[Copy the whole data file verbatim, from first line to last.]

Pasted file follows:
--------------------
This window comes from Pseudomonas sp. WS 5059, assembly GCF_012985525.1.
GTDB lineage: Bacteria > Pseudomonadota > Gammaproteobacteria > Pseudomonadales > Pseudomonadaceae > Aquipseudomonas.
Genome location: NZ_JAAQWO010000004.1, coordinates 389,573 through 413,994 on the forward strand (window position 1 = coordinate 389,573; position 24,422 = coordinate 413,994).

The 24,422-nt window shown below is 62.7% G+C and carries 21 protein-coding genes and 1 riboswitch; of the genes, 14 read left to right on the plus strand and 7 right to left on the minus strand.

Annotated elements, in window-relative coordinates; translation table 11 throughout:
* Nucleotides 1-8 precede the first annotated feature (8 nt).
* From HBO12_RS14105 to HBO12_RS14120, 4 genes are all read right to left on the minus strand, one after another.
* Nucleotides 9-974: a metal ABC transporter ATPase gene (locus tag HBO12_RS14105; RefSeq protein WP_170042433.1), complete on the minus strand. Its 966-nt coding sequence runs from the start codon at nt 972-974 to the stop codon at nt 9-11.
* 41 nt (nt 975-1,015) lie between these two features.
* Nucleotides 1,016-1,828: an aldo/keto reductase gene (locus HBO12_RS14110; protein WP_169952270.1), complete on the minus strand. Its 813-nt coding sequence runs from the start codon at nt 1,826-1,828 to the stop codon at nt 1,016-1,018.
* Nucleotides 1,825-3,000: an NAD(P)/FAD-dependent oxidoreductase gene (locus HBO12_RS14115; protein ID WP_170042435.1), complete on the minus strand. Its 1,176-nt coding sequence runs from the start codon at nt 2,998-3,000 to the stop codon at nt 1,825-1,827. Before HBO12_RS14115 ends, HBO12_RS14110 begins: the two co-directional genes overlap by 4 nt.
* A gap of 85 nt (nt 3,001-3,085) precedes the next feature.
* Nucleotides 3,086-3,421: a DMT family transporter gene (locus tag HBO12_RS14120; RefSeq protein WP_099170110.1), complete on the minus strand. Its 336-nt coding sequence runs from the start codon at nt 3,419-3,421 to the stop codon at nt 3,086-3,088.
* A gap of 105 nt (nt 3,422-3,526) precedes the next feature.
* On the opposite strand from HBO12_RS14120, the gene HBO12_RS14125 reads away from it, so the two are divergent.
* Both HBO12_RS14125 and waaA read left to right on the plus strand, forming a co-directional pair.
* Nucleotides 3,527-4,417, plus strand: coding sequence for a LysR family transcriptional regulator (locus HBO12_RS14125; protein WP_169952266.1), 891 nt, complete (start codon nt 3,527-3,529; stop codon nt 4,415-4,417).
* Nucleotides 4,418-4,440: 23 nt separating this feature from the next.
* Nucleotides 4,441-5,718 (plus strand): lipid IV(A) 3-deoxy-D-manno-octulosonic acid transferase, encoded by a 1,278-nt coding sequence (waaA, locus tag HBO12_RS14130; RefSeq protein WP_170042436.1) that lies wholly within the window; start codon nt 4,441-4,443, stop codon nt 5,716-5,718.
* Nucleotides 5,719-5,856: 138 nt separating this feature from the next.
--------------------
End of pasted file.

This window comes from Pseudomonas sp. WS 5059, assembly GCF_012985525.1.
GTDB lineage: Bacteria > Pseudomonadota > Gammaproteobacteria > Pseudomonadales > Pseudomonadaceae > Aquipseudomonas.
Genome location: NZ_JAAQWO010000004.1, coordinates 389,573 through 413,994 on the forward strand (window position 1 = coordinate 389,573; position 24,422 = coordinate 413,994).

The 24,422-nt window shown below is 62.7% G+C and carries 21 protein-coding genes and 1 riboswitch; of the genes, 14 read left to right on the plus strand and 7 right to left on the minus strand.

Annotated elements, in window-relative coordinates; translation table 11 throughout:
* Nucleotides 1-8 precede the first annotated feature (8 nt).
* From HBO12_RS14105 to HBO12_RS14120, 4 genes are all read right to left on the minus strand, one after another.
* Nucleotides 9-974: a metal ABC transporter ATPase gene (locus tag HBO12_RS14105; RefSeq protein WP_170042433.1), complete on the minus strand. Its 966-nt coding sequence runs from the start codon at nt 972-974 to the stop codon at nt 9-11.
* 41 nt (nt 975-1,015) lie between these two features.
* Nucleotides 1,016-1,828: an aldo/keto reductase gene (locus HBO12_RS14110; protein WP_169952270.1), complete on the minus strand. Its 813-nt coding sequence runs from the start codon at nt 1,826-1,828 to the stop codon at nt 1,016-1,018.
* Nucleotides 1,825-3,000: an NAD(P)/FAD-dependent oxidoreductase gene (locus HBO12_RS14115; protein ID WP_170042435.1), complete on the minus strand. Its 1,176-nt coding sequence runs from the start codon at nt 2,998-3,000 to the stop codon at nt 1,825-1,827. Before HBO12_RS14115 ends, HBO12_RS14110 begins: the two co-directional genes overlap by 4 nt.
* A gap of 85 nt (nt 3,001-3,085) precedes the next feature.
* Nucleotides 3,086-3,421: a DMT family transporter gene (locus tag HBO12_RS14120; RefSeq protein WP_099170110.1), complete on the minus strand. Its 336-nt coding sequence runs from the start codon at nt 3,419-3,421 to the stop codon at nt 3,086-3,088.
* A gap of 105 nt (nt 3,422-3,526) precedes the next feature.
* On the opposite strand from HBO12_RS14120, the gene HBO12_RS14125 reads away from it, so the two are divergent.
* Both HBO12_RS14125 and waaA read left to right on the plus strand, forming a co-directional pair.
* Nucleotides 3,527-4,417, plus strand: coding sequence for a LysR family transcriptional regulator (locus HBO12_RS14125; protein WP_169952266.1), 891 nt, complete (start codon nt 3,527-3,529; stop codon nt 4,415-4,417).
* Nucleotides 4,418-4,440: 23 nt separating this feature from the next.
* Nucleotides 4,441-5,718 (plus strand): lipid IV(A) 3-deoxy-D-manno-octulosonic acid transferase, encoded by a 1,278-nt coding sequence (waaA, locus tag HBO12_RS14130; RefSeq protein WP_170042436.1) that lies wholly within the window; start codon nt 4,441-4,443, stop codon nt 5,716-5,718.
* Nucleotides 5,719-5,856: 138 nt separating this feature from the next.